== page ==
The negative environmental impacts of biofuels result from the potential decrease in set-aside, the increased use of fertilizers and pesticides on any land that is brought under cultivation when currently being used for grazing. The crops to be used for are varied, oil seed rape, wheat, sugar beat, miscanthus and willow short coppice rotation (SCR). There are also a number of waste products which could be used for bioethanol and bio-diesel, these are likely to be small in size but most positive in terms of overall energy yields and little negative environmental impact. Oil seed rape and wheat are likely to constitute a significant part of the UK biofuel crop requirements, there is likely to be little impact of swapping one of these for another cereal, or visa versa on UK land, both are already prominent crops and take up only one part of a typical crop rotation scheme. Miscanthus is not currently a UK crop but is a tall grass of high lignin content that, like other grasses has very little fertilizer requirement (therefore low energy input) and is being grown on a bulk scale for its composition, not its aesthetics or for a delicate fruit so pesticide use should also be relatively low. The main negative impact on the environment form biofuels is likely to occur when set-aside is replaced by oil seed rape, thus removing a significant amount of biodiversity and habitat from wildlife. It is also notable that displacing any crop with biofuels will force that crop overseas, unless set-aside is used, and this will lead to greater external transport costs than predicted.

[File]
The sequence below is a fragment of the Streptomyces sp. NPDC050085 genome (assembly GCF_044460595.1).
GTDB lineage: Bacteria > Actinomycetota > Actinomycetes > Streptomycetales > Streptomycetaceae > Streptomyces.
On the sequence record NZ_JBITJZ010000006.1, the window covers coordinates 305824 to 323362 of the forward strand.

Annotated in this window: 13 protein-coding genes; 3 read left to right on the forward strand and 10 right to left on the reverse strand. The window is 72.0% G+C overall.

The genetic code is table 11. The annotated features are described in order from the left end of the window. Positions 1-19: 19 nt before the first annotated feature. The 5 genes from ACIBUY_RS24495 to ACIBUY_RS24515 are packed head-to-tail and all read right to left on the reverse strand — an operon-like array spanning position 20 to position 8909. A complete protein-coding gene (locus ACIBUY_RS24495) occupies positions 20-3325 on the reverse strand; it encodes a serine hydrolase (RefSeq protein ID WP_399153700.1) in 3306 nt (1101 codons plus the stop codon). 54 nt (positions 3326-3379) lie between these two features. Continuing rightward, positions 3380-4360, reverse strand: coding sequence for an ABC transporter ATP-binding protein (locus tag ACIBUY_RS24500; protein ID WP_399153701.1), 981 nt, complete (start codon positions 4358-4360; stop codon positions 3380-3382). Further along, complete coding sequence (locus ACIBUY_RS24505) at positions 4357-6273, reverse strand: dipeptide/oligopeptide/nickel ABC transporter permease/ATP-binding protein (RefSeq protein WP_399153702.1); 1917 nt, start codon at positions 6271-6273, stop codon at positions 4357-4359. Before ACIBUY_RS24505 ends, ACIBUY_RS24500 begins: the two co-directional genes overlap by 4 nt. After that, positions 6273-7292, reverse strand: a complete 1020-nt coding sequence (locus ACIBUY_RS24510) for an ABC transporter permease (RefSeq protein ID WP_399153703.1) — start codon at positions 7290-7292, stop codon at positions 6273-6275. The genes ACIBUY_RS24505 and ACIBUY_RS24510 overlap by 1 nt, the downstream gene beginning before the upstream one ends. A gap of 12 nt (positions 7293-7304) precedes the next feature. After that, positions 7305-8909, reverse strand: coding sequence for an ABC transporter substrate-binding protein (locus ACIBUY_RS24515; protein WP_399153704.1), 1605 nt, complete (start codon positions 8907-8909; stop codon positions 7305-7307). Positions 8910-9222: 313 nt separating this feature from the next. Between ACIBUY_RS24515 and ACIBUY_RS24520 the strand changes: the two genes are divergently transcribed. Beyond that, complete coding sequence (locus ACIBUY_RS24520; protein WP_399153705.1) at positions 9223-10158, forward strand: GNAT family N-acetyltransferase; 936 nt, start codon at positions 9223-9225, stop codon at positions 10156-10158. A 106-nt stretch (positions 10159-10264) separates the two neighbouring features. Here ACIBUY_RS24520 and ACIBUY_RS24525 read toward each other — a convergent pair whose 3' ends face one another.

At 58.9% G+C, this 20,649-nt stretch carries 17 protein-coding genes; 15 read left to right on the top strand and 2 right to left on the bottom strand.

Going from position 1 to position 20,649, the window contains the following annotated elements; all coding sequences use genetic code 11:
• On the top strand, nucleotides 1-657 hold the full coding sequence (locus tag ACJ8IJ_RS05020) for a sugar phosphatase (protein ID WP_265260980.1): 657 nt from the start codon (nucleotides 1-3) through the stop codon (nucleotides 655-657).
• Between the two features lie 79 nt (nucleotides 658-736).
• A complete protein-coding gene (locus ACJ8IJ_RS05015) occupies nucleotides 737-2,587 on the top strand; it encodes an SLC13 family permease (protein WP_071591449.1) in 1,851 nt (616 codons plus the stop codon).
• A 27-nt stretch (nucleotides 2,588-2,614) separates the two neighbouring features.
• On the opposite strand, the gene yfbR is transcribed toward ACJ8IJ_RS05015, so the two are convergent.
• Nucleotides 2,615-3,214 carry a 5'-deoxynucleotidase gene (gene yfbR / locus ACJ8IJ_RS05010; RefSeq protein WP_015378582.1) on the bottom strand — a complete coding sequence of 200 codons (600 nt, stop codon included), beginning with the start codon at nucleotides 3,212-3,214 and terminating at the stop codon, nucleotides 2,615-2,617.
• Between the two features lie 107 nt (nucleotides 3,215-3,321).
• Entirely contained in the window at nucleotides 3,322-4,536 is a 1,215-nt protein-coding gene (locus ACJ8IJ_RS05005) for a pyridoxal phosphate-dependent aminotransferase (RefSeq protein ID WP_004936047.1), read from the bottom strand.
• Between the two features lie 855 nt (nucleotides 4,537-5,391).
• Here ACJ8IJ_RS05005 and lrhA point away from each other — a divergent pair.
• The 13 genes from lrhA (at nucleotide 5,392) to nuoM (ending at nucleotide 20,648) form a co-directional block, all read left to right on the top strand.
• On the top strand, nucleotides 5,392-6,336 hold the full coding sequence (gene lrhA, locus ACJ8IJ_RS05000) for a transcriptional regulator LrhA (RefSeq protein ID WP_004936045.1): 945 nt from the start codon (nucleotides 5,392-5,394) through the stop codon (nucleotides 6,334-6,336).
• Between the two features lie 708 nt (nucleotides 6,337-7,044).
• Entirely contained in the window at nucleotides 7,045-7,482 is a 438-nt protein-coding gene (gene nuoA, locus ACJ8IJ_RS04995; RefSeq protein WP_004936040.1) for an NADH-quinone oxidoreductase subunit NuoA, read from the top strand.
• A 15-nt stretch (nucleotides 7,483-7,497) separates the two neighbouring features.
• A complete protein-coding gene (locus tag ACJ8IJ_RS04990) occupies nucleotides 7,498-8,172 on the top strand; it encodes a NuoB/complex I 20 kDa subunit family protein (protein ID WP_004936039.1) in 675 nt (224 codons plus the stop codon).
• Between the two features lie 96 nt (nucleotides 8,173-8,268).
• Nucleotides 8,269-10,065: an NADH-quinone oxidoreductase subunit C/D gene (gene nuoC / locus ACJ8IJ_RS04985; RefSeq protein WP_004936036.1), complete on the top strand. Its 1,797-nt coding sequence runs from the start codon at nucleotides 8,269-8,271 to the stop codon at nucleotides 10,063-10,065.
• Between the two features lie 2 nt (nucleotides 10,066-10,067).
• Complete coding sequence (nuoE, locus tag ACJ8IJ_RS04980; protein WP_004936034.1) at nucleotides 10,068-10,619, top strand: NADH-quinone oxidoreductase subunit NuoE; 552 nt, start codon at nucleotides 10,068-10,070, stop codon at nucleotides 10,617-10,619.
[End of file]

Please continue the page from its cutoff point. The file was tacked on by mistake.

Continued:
My research has lead me to be a believer in biofuels generally but not an avid proponent. As the UK Environment Food and Rural Affairs committee point out:

'The use of biofuels to replace conventional fuels in transport can help reduce greenhouse gas emissions. Biofuels are the only source of renewable power currently suitable for road transport and as such have an important role in reducing the environmental impact of this sector'

The economics of biofuels have probably imporved significantly in the UK since the reports i am using where published, at that time, only two years ago, fuel prices where about 70p a litre in the UK, now they are approaching a pound a litre! So it seems biofuels may have a more independent and rapidly growing industry due to fuel security and the spectre of peak-oil. The table below shows a breakdown of the costs of biofuels, and the advantages to the uk, namely more jobs at home in farming and processing.

My belief is that biofuels do have great potential, particularly in tropical regions, and that a mix is the most sensible way to supply the fuel. The cost of carbon dioxide emissions reductions is, however rather high and the local environmental impact will probably be sizeable, particularly in the UK if set-aside becomes used for biofuel crops. Transport is the most difficult sector to address in terms of climate policy but equality suggests it should play its part, it is for this reason that I support biofuels but wait with anticipation for the hydrogen economy, which would integrate so well with the distributed energy systems discussed in an earlier essay, hydrogen being readily produced by flowing electricity through water.

The documents used in composing this article can be found here, and more generally, info on all climate change action articles can be found here.

[UPDATE: many people, myself included, where enthusiastic about biofuels. Recent developments dont support that enthusiasm.]